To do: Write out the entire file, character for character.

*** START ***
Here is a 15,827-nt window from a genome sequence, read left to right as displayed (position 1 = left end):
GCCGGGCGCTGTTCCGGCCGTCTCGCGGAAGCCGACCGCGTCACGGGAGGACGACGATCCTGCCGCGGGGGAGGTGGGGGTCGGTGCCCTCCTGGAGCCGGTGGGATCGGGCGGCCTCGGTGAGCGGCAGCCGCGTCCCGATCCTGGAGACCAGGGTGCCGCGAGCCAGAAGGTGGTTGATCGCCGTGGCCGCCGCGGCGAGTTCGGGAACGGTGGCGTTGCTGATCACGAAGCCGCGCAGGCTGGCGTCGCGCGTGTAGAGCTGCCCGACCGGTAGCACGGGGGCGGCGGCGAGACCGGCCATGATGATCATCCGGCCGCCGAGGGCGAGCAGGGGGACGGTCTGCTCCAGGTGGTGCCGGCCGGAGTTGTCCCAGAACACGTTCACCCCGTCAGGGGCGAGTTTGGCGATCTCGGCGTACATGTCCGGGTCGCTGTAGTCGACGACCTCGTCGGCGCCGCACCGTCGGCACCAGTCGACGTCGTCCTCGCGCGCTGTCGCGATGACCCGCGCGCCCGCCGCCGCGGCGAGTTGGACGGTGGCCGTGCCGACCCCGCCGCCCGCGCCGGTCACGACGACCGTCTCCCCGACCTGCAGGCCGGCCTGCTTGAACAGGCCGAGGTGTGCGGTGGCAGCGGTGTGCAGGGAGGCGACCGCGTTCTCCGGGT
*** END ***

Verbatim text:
Here is a 15,827-nt window from a genome sequence, read left to right as displayed (position 1 = left end):
GCCGGGCGCTGTTCCGGCCGTCTCGCGGAAGCCGACCGCGTCACGGGAGGACGACGATCCTGCCGCGGGGGAGGTGGGGGTCGGTGCCCTCCTGGAGCCGGTGGGATCGGGCGGCCTCGGTGAGCGGCAGCCGCGTCCCGATCCTGGAGACCAGGGTGCCGCGAGCCAGAAGGTGGTTGATCGCCGTGGCCGCCGCGGCGAGTTCGGGAACGGTGGCGTTGCTGATCACGAAGCCGCGCAGGCTGGCGTCGCGCGTGTAGAGCTGCCCGACCGGTAGCACGGGGGCGGCGGCGAGACCGGCCATGATGATCATCCGGCCGCCGAGGGCGAGCAGGGGGACGGTCTGCTCCAGGTGGTGCCGGCCGGAGTTGTCCCAGAACACGTTCACCCCGTCAGGGGCGAGTTTGGCGATCTCGGCGTACATGTCCGGGTCGCTGTAGTCGACGACCTCGTCGGCGCCGCACCGTCGGCACCAGTCGACGTCGTCCTCGCGCGCTGTCGCGATGACCCGCGCGCCCGCCGCCGCGGCGAGTTGGACGGTGGCCGTGCCGACCCCGCCGCCCGCGCCGGTCACGACGACCGTCTCCCCGACCTGCAGGCCGGCCTGCTTGAACAGGCCGAGGTGTGCGGTGGCAGCGGTGTGCAGGGAGGCGACCGCGTTCTCCGGGT